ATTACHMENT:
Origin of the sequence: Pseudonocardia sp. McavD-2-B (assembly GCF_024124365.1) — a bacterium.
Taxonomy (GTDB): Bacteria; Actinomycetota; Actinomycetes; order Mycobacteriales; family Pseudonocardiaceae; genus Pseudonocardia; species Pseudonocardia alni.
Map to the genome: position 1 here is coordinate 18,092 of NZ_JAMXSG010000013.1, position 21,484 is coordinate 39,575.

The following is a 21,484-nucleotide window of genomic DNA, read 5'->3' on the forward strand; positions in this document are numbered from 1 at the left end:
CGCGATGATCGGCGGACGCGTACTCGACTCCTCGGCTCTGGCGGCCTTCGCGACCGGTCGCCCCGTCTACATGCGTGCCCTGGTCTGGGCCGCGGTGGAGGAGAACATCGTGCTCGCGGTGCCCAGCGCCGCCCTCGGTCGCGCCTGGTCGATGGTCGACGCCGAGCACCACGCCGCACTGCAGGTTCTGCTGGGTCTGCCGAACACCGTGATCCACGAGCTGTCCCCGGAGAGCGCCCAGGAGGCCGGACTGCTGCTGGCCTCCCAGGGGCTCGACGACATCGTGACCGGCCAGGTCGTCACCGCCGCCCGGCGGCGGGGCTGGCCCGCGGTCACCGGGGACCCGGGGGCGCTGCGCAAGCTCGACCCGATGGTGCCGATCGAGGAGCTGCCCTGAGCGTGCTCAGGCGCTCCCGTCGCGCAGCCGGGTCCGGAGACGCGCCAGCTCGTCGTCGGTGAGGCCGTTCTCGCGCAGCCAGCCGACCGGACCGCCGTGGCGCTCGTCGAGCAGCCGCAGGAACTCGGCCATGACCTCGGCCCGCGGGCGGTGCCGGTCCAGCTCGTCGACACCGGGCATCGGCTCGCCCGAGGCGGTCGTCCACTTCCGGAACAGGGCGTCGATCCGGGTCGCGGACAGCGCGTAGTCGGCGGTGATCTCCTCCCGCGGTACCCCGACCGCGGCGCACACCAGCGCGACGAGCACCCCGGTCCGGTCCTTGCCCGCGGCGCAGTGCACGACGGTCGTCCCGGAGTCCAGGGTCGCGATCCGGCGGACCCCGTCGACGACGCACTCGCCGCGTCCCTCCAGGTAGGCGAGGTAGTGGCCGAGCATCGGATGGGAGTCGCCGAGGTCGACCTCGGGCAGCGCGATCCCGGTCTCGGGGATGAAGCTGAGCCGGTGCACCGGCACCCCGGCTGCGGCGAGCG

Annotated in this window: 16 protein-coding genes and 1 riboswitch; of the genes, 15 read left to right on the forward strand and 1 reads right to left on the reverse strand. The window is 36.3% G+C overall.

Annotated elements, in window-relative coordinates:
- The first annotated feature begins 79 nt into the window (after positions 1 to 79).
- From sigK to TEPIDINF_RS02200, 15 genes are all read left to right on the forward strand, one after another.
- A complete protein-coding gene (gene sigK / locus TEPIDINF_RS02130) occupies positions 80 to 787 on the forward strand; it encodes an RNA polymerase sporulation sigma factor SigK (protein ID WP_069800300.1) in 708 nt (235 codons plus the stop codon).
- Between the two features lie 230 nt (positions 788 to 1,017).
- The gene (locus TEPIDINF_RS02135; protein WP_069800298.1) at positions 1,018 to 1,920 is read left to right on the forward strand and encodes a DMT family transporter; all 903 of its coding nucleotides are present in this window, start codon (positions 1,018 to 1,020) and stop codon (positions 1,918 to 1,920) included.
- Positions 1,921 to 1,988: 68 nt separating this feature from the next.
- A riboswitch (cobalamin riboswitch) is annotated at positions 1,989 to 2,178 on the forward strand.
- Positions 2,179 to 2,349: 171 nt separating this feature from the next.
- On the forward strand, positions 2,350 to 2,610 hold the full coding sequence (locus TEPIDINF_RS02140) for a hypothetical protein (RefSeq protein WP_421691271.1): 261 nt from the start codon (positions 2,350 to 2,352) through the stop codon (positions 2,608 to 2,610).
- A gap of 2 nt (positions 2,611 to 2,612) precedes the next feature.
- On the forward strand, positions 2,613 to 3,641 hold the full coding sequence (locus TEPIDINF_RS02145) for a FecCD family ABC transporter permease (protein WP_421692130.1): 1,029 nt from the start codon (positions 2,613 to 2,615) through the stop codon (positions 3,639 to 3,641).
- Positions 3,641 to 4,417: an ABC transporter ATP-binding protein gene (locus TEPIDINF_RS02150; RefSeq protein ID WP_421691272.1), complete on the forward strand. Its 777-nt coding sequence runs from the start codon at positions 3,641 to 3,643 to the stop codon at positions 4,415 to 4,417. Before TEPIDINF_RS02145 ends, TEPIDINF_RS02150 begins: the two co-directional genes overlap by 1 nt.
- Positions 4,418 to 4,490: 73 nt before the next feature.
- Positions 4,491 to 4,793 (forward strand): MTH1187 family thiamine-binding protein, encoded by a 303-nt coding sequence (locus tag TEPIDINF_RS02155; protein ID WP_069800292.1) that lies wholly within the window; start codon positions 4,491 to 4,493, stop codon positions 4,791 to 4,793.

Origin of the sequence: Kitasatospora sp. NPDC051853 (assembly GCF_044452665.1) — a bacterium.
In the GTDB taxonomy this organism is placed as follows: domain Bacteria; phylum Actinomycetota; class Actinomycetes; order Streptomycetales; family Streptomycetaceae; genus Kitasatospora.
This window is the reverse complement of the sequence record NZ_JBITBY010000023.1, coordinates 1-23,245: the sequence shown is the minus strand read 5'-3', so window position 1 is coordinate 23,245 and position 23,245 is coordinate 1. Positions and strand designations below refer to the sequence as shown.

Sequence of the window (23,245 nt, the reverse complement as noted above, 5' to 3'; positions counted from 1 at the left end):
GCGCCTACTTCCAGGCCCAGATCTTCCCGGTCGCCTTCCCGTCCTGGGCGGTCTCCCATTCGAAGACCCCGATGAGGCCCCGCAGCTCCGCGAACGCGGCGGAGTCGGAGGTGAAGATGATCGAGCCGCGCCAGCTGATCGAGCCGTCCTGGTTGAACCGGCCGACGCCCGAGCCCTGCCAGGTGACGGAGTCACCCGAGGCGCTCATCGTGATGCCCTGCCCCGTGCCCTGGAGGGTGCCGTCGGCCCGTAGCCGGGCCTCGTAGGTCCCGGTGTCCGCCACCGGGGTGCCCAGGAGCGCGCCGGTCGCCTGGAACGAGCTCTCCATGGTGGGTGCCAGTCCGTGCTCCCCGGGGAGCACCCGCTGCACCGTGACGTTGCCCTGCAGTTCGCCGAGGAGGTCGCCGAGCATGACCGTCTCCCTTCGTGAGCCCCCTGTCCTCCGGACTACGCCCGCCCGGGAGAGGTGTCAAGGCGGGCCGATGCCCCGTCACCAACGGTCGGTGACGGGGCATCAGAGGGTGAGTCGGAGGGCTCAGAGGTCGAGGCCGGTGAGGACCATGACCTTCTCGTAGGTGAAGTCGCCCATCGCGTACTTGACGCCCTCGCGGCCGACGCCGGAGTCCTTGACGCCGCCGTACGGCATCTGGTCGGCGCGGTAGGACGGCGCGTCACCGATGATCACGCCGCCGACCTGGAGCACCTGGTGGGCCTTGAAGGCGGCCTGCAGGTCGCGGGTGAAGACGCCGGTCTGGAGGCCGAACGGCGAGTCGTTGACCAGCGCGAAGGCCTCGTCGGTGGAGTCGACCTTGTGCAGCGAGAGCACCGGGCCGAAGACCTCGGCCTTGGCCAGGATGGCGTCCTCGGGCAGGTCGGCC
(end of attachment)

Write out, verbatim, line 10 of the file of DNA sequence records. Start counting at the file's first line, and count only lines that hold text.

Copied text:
- A complete protein-coding gene (gene sigK / locus TEPIDINF_RS02130) occupies positions 80 to 787 on the forward strand; it encodes an RNA polymerase sporulation sigma factor SigK (protein ID WP_069800300.1) in 708 nt (235 codons plus the stop codon).